Lasseter’s last ride

August 5, 2022 3 Comments
Lasseter’s last ride

Our school was just across the road.  I could have left our little brick house, Corton Cottage, at one minute to nine and still have been in time for lessons.  The school building was small, built of warm stone, and handsome in its modest way.  It dated back to the 1860s.  At first not much […]

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R.J. Derfel ar lyfrgelloedd

July 29, 2022 0 Comments
R.J. Derfel ar lyfrgelloedd

Cofir R.J. Derfel heddiw yn bennaf fel y dyn a fathodd y term ‘Brad y Llyfrau Gleision’, teitl ei ddrama a gyhoeddwyd yn 1854, saith mlynedd ar ôl yr adroddiad drwg-enwog gan y llywodraeth ar gyflwr addysg yng Nghymru.  Ond dylen ni ei gofio hefyd fel un o’r rhai cynharaf i ysgrifennu am sosialaeth trwy […]

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Clearing out

July 22, 2022 5 Comments
Clearing out

I’ve been clearing out.  Clearing cupboards in the front room, full of books, files, magazines, papers, photos, games, maps and other detritus.  Many of them have been there since the cupboards and the bookshelves above them were built some thirty years ago.  There’s nothing special about such a task, especially for one trained as a […]

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The poet and the mapmaker

July 15, 2022 0 Comments
The poet and the mapmaker

As the Russian government continues its murderous and destructive war on Ukraine, it seems a good time to turn to a voice for peace.  Here’s a poem from the time of what is still called, mistakenly, the English Civil War, by an obscure poet from Norfolk, Ralph Knevet.  Entitled ‘The vote’, it is a simple […]

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Mysteries of Paraclete

July 8, 2022 6 Comments
Mysteries of Paraclete

Five minutes’ walk away, where Summerland Lane reduces to a narrow neck of tarmac to meet Newton Road, is Paraclete Chapel.  In every respect it’s unremarkable, except for one thing, its highly unusual name.  Till recently I’ve not thought much about the word ‘paraclete’, beyond knowing that it was vaguely connected with the Holy Spirit. […]

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The bookseller of Stromness

July 1, 2022 3 Comments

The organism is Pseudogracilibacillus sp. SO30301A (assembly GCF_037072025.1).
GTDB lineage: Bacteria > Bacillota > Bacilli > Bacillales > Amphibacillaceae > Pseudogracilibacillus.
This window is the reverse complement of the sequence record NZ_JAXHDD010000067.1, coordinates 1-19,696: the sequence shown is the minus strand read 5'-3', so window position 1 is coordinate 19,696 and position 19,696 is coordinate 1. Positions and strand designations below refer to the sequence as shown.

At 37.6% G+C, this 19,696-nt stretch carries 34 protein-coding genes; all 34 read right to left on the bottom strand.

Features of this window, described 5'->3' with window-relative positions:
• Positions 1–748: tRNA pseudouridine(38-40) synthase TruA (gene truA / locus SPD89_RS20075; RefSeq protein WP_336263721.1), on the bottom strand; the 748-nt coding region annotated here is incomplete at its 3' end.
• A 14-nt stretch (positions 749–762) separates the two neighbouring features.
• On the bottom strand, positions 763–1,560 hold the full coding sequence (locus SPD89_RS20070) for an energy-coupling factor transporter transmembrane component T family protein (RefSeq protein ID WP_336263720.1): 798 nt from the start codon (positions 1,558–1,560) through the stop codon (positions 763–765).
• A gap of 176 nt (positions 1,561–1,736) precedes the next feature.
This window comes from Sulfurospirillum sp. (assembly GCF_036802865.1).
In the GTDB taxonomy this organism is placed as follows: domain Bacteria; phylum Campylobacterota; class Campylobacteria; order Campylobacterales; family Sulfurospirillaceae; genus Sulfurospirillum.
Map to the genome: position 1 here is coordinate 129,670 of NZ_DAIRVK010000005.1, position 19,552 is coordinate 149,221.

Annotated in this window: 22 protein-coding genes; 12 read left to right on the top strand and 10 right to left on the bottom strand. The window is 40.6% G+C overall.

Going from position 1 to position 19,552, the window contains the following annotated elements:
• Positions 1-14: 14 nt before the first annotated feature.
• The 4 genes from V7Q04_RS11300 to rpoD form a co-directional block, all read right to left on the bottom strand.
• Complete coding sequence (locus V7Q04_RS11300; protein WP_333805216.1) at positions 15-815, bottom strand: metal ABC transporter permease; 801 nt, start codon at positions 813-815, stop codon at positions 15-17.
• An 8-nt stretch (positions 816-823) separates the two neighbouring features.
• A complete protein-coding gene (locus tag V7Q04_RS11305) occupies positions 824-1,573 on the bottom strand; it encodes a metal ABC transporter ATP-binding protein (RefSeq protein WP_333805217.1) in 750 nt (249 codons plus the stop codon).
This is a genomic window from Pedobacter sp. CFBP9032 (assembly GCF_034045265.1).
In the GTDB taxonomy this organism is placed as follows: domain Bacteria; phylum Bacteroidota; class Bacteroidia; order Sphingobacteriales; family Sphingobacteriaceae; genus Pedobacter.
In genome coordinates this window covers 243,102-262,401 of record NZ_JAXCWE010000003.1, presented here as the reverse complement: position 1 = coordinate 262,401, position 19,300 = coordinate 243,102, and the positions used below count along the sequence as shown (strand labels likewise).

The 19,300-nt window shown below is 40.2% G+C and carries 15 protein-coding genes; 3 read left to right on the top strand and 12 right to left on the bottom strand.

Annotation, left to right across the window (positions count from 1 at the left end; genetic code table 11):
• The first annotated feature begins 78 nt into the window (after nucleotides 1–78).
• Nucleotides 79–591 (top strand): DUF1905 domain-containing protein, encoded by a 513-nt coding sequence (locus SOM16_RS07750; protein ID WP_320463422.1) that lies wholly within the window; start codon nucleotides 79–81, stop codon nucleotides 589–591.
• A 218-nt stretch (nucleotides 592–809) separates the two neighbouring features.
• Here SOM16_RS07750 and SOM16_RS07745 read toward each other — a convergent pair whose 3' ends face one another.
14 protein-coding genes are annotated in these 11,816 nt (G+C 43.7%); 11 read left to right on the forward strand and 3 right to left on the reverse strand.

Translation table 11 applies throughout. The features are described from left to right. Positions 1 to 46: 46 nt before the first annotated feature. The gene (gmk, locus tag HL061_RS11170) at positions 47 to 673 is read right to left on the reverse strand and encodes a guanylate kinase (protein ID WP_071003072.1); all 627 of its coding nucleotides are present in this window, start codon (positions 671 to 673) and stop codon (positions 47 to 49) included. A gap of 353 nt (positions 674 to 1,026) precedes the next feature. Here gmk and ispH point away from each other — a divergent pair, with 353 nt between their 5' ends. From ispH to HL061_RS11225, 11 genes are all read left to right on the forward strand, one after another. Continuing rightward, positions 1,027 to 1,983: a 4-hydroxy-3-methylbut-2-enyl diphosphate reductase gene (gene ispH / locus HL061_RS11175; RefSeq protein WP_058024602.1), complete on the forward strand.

The bookseller of Stromness

Hanging on a wall in the public library in Stromness, where you can sit in an easy chair and enjoy a view of the waterfront through the picture window, is an oil painting called The bookseller of Stromness. It was painted in 2005 by a self-taught artist from Stornaway, Calum Morrison, who had long settled […]

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Heirloom

June 24, 2022 2 Comments
Heirloom

It’s made out of a single piece of oak and sits upright on the window sill, though its planed rear and central hole suggest it was originally intended to hang on a wall.  The head of an adult man or a woman.  The face framed by stylised hair locks, long, straight and deeply incised, and […]

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Tlodi, nawr a ddoe

June 17, 2022 0 Comments
Tlodi, nawr a ddoe

Beth yw tlodi?  Am flynyddoedd bellach fe’i diffinnir yn y wlad hon fel ‘tlodi cymharol’.  Hynny yw, dych chi’n dlawd os ydych chi’n derbyn incwm sy’n 60% yn is nag incwm cyfartal pobl eich cymuned.  Dyw hi ddim yn syndod clywed fod tlodi o’r math hwn yn cynyddu ers blynyddoedd, wrth i anghyfartaledd godi, a […]

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Conscience wakes?

June 10, 2022 2 Comments
Conscience wakes?

Of the many analogies used to make sense of Boris Johnson’s inglorious reign, the circus is probably the commonest.  No ordinary circus, of course, but one where witless acrobats fall headlong from their tightropes, lions run amok and maul defenceless children, the ringmaster sulks in his tent, surrounded by cans of lager and lines of […]

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Mr Bebb’s dislike of the motor car

June 3, 2022 3 Comments
Mr Bebb’s dislike of the motor car

Not many people these days have heard of Ambrose Bebb.  Maybe some Welsh speakers, especially following Robin Chapman’s 1997 biography, but very few others.  His son Dewi Bebb, the rugby player, and his grandson Guto Bebb, the former MP, are probably much better known.  In the interwar period, though, Ambrose Bebb was known for his […]

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